Faculty » Mary Gauvain
I study how social and cultural processes contribute to children's acquisition, organization, and use of cognitive skills. A fundamental question about human cognition underlies my research: How do children grow up to be competent members of the community in which they live? My book, The Social Context of Cognitive Development (2001), describes theory and research on social contributions to cognitive development in four areas - attention, memory, problem solving, and planning. In this book I discuss how family, peer, and community factors influence not only what a child learns, but also how learning occurs.
In my research, I concentrate on the cognitive skills of problem solving, planning, and spatial reasoning, all of which are critical to everyday functioning. I have studied how activity goals affect children's exploration and memory of a large-scale space; how cultural tools, such as established plans, contribute to the way children solve problems that involve future-oriented thinking; how experiences in the family provide children with opportunities to develop planning skills; and how everyday spatial experiences of Navajo children relate to their ability to plan a route. Recently my collaborators and I have broadened our research question by examining how child emotionality affects the development of cognitive skills in social context (with Susan M. Perez, Ph.D., now at the University of North Florida), how social and cultural experiences contribute to the development of mathematical reasoning (with Yingqiu Pan, Ph.D., now at Xiamen University, China), processes of mother-child communication during problem solving (with Shuheng Zhao, B.S.), and peer collaboration and children's interpretation of problem difficulty (with Heidi Beebe, B.A.).
In our laboratory, we have also been studying what children do outside of school. This longitudinal research, supported by a grant from the National Institute of Child Health and Human Development, examines the development of planning in middle childhood. Children and parents from 180 European American and Latino families participated when the children were in the 2nd, 3rd, and 4th grades. A few notable features of this research are that it investigates social and cognitive processes in a specific area of cognitive development (planning), it includes data from multiple contexts (home, school, peer group), it uses a range of methods (longitudinal, microanalytic, parent and child interviews, teacher reports, home assessments, and laboratory observations), and it includes information about family practices and parental beliefs about child development in the two largest cultural communities in the southwestern United States. Several papers have been published and presented at conferences on our findings and several more are in progress (e.g., see Gauvain & Perez, 2005; Perez & Gauvain, 2005).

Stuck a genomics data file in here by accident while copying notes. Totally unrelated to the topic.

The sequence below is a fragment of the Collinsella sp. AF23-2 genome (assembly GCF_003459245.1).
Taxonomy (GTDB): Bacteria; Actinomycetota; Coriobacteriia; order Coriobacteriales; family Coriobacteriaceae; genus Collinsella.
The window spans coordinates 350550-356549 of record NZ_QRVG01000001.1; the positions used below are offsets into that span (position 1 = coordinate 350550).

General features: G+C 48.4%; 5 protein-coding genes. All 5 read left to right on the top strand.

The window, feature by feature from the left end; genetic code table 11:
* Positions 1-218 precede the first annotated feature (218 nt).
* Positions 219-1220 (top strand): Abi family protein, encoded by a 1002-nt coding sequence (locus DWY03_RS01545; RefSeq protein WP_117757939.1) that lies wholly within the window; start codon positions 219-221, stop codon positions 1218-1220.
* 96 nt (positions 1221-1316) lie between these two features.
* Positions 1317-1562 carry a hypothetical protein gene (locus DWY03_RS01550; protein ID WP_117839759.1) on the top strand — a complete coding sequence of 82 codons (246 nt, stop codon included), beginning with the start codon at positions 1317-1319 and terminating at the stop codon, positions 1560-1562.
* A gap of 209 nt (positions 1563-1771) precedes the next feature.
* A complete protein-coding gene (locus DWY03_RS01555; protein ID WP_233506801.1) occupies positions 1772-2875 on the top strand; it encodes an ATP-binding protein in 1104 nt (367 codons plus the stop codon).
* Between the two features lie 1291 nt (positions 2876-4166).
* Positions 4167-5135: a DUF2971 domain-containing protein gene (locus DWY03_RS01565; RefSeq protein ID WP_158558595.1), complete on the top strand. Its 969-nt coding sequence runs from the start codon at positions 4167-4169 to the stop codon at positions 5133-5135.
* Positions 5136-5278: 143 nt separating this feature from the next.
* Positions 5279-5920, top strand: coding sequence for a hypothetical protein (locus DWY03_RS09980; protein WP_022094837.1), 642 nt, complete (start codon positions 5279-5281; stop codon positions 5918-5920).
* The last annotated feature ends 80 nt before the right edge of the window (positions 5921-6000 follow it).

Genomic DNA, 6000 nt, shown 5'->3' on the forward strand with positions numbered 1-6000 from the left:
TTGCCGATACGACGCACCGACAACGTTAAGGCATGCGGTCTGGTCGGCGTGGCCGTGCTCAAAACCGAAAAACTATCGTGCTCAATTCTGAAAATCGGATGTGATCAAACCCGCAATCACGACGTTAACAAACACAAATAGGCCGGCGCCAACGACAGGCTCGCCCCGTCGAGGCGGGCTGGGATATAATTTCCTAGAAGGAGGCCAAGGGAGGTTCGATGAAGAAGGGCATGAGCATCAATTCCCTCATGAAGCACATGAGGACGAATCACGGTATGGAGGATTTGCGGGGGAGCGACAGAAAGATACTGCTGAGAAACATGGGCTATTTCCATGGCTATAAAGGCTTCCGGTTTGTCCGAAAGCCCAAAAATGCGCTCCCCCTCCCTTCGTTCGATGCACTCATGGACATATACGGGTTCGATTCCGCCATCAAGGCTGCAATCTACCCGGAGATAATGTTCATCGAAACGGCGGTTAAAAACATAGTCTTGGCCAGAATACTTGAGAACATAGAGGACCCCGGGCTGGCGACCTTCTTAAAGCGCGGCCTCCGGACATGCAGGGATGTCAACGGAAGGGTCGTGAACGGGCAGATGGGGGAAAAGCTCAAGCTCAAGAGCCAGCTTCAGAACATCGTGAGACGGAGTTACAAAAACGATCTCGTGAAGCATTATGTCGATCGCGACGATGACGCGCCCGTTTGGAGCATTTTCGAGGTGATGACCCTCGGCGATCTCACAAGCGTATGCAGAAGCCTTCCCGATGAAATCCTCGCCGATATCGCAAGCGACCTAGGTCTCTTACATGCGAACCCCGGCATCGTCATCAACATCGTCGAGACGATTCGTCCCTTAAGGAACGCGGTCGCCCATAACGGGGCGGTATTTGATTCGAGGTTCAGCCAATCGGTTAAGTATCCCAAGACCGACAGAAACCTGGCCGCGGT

Honors and Affiliations
- Fellow, American Association for the Advancement of Science
- Fellow, American Psychological Association
- Fellow, American Educational Research Association
- Representative from Division 7 (Developmental Psychology) to the Governing Council of the American Psychological Association
- Member, Society for Research in Child Development
I teach a wide range of courses at the undergraduate and graduate level, including Child Development, Cognitive Development, The Cultural Bases of Human Development, and the Psychology of Gender.
Gauvain, M., & Perez, S. M. (2008). Mother-child planning and child compliance. Child Development, 79, 761-775.
Gauvain, M., & Perez, S. M. (2007). The socialization of cognition. In J. Grusec & P. Hastings (Eds.), Handbook of socialization: Theory and research (pp. 588-613). New York: Guilford.
Pan, Y., Gauvain, M., Liu, Z., & Cheng, L. (2006). American and Chinese parental involvement in young children's mathematics learning. Cognitive Development, 21, 17-35.
Gauvain, M., & Perez, S. M. (2005). Parent-child participation in planning children's activities outside of school in European American and Latino families. Child Development, 76, 371-383.
Perez, S. M., & Gauvain, M. (2005). The role of child emotionality in child behavior and maternal instruction on planning tasks. Social Development. 14, 250-272.
Gauvain, M. (2004). Bringing culture into relief: Cultural contributions to the development of children's planning skills. In R. Kail (Ed.), Advances in Child Development and Behavior (Vol. 32, pp. 37-71). Amsterdam: Elsevier.
Gauvain, M., Fagot, B. I., Leve, C., & Kavanagh, K. (2002). Instruction by mothers and fathers during problem solving with young children. Journal of Family Psychology, 16, 81-90.
Gauvain, M., de la Ossa, J., & Hurtado, M. (2001). Parental guidance as children learn to use cultural tools: The case of pictorial plans. Cognitive Development, 16, 551-575.
Gauvain, M. (1999). Everyday opportunities for the development of planning skills: Sociocultural and family influences. In A. Goncu (Ed.), Children's engagement in the world: Sociocultural perspectives (pp. 173-201). New York: Cambridge University Press.
Gauvain, M. (1998). Cognitive development in social and cultural context. Current Directions in Psychological Science, 7, 188-192.